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Hilary Mantel, Historian

What does death make of us? It’s a question posed in “The Princess Myth,” a short essay penned twenty years after Princess Diana’s death by novelist Hilary Mantel. In it, she rejected death’s finality. “For some people,” she wrote, “being dead is only a relative condition.” In grief, I returned to the essay on September 22, when I learned that Mantel had died. She was only seventy, though she’d suffered a lifetime of chronic pain caused by severe endometriosis.

She arrived late to writing. She started to put words on pages only after university and published her “first” novel (although not the first novel she’d completed) at the age of thirty-three. While some of her works concerned the contemporary, she was most highly regarded for historical fiction. Best known was her Wolf Hall trilogy about Henry VIII’s advisor Thomas Cromwell, which was adapted into a miniseries by the BBC. And A Place of Greater Safety—the first novel she wrote, though not the first she published—is about the French Revolution.

Since her death, there’s been an outpouring of praise for her work, which twice won the esteemed Booker Prize. The New York Times lauded “the beauty of Mantel’s prose, her sly, unexpected use of language, the emotional resonance braided into the narrative.” Others commented on her ability to bring the past to life or to place us inside the heads of her characters. Even the Daily Mail, which had a notoriously techy relationship with Mantel, conceded her “genius” but still thought her obituary the right place to discuss her parents’ marital infidelities.

It is striking, though, that while these essays pay tribute to her ability to transport the reader to another time, they often fail to appreciate that Mantel never treated history as a set. Rather, the past in her novels is alive, a place with real implications for the present. What I mean to say is that Mantel approached her subjects not only as a novelist, but also as a historian—demanding of the past not merely scenery but also meaning, an argument, something that might help us explain who we are today.

The trilogy composed of Wolf Hall (2009), Bring Up the Bodies (2012), and The Mirror and the Light (2020) concerns Thomas Cromwell, Henry VIII’s chief advisor from the early 1530s until his execution in 1540. He was also the great-great-granduncle of Oliver Cromwell. For a long time, historians thought of Cromwell as a goon, Henry’s henchman who battered down the doors of English monasteries and engineered executions of the king’s enemies (until he himself fell beneath the axe).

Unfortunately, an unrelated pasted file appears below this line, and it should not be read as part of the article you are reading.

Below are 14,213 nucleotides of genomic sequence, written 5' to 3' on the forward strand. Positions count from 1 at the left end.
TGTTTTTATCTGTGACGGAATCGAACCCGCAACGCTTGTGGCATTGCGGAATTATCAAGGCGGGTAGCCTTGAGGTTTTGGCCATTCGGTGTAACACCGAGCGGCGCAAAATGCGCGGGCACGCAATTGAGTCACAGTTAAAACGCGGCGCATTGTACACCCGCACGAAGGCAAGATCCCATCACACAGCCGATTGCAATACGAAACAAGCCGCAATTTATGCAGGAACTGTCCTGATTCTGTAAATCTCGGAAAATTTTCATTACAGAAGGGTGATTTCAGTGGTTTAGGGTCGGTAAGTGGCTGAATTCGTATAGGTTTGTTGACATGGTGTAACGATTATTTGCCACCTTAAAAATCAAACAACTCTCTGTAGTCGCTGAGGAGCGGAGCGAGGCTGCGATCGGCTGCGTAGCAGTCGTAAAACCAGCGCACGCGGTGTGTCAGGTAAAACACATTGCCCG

But in later works of history, especially those by Geoffrey Elton, Cromwell came to be seen as a more sophisticated operator, someone who fundamentally rethought the English monarchy and, in a certain sense, invented the modern state with all its peculiarities. When Henry wanted a divorce from his first wife, the Spanish princess Catherine of Aragon, his chief minister Cardinal Thomas Wolsey, at the time Cromwell’s patron, could not provide it. Cromwell could. Working through parliament, he severed England’s ties to the Vatican and, a firm proponent of the Reformation, set about creating a Protestant Church of England under the monarch. In so doing he affirmed royal supremacy in government while building new bureaucracies to oversee the Church and the revenues it brought to state coffers. Here, goes the argument, are the origins of our modern state, in Henry’s need for an heir and Cromwell’s desire to reform the Church.

This is the argument of Mantel’s trilogy, too. Following the course of Cromwell’s life, she gives us a shoulder perch to his rise from blacksmith’s son to European mercenary to lawyer to member of the privy council to, briefly, Earl of Essex. He’s a commoner, though, which the lords and ladies of court never once let him forget. His use to the king must be distinctive, then: his command of numbers, his talent for getting people to do what Henry wants. And, yes, his willingness to plunder the riches of the Church—its fattened abbeys and monasteries—to keep the state solvent.

Read entire article at Boston Review